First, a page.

Some risk factors you can change, and others you cannot. You cannot change your age, your sex, your family history, or your race – Caucasians and Asians have a higher risk of developing osteoporosis.
But you can change important risk factors. You can change your diet, get daily weight-bearing activity, stop smoking, and not drink excessively.
How much calcium are you consuming? Have some fun! Click here to see how much calcium you’re consuming today and if it’s not enough just drag and drop some foods into the calculator to plan for a better calcium day tomorrow.
|25 foods high in calcium|
|Produce||Serving size||Estimated calcium in milligrams|
|Collard greens, frozen||8 oz||360|
|Broccoli rabe||8 oz||200|
|Kale, frozen||8 oz||180|
|Soy Beans, green, boiled||8 oz||175|
|Bok Choy, cooked, boiled||8 oz||160|
|Figs, dried||2 figs||65|
|Broccoli, fresh, cooked||8 oz||60|
|Seafood||Serving size||Estimated calcium|
|Sardines, canned with bones||3 oz||325|
|Salmon, canned with bones||3 oz||180|
|Shrimp, canned||3 oz||125|
|Dairy||Serving size||Estimated calcium|
|Ricotta, part-skim||4 oz||335|
|Yogurt, plain, low-fat||6 oz||310|
|Milk, skim, low-fat, whole||8 oz||300|
|Yogurt with fruit, low-fat||6 oz||260|
|Mozzarella, part-skim||1 oz||210|
|Greek yogurt||6 oz||200|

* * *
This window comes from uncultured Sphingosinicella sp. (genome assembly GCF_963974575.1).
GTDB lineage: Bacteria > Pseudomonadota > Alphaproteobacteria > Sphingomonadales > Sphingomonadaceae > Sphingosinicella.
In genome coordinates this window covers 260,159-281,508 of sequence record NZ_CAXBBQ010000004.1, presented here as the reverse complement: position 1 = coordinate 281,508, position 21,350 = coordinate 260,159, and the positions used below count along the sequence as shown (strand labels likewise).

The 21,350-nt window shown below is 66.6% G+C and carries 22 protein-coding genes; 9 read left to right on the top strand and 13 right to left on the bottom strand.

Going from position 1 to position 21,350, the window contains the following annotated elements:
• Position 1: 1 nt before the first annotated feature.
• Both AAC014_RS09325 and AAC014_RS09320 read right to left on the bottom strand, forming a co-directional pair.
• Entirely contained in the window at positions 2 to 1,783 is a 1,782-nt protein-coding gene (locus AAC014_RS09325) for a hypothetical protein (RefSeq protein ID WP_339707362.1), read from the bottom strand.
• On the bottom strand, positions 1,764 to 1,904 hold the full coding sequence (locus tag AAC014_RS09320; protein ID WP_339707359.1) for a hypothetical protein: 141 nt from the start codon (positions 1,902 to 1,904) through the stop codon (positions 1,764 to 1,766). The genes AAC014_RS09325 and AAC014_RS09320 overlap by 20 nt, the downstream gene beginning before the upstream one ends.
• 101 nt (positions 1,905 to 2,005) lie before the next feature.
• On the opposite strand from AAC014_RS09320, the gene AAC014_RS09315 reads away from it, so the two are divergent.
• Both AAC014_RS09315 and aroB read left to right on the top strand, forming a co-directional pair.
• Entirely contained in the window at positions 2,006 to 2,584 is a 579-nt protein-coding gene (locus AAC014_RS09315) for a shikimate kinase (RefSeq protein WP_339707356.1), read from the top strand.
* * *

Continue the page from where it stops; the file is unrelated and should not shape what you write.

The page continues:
|American cheese||1 oz||195|
|Feta cheese||4 oz||140|
|Cottage cheese||4 oz||125|
|Fortified food||Serving Size||Estimated calcium|
|Almond milk, rice milk or soy milk, fortified||8 oz||300|
|Tofu, prepared with calcium||4 oz||205|
|Orange juice fortified with calcium||4 oz||150|
|Cereal, fortified||8 oz||100-1,000|
|Source: International Osteoporosis Foundation|
Finally, in both men and women, osteoporosis could be linked to poor dietary consumption of minerals like calcium and lifestyle factors, but osteoporosis could be from a condition that prevents calcium absorption such as pancreatitis, celiac disease, or inflammatory bowel disorders such as Crohn’s disease or ulcerative colitis.
Chemotherapy, radiation, or medications such as steroids to treat a variety of conditions, such as asthma, can contribute to bone thinning.
Berkeley Wellness. Calcium Pills: Heartening News.
BMJ Open. Comparison of fracture risk using different supplemental doses of vitamin D, calcium or their combination: a network meta-analysis of randomized controlled trials.
ConsumerLab.com. Calcium supplements review.
Dr. Andrew Weil. Health & Wellness—Bone & Joint. Osteopenia.
Harvard Health Letter. How much calcium do you really need?
International Osteoporosis Foundation.
Journal of the American Medical Association. Association Between Calcium or Vitamin D Supplementation and Fracture Incidence in Community-Dwelling Older Adults. A Systematic Review and Meta-analysis.
National Institutes of Health, Office of Dietary Supplements: Calcium Fact Sheet for Consumers.
National Osteoporosis Foundation. Osteoporosis exercise for strong bones.
The Washington Post. Calcium and vitamin D supplements may not protect against bone fractures.
Food, Nutrition, and Your Health columnist Susan Burke March moved to Cuenca after 35 years as a Registered and Licensed Dietitian and Certified Diabetes Educator in the United States. She currently serves as the Country Representative from Ecuador for the Academy of Nutrition and Dietetics.
Susan helps people attain better weight and health, and reduce the risk of heart disease, diabetes, and other conditions that can be improved with smart lifestyle modifications. Contact her at SusantheDietitian@gmail.com.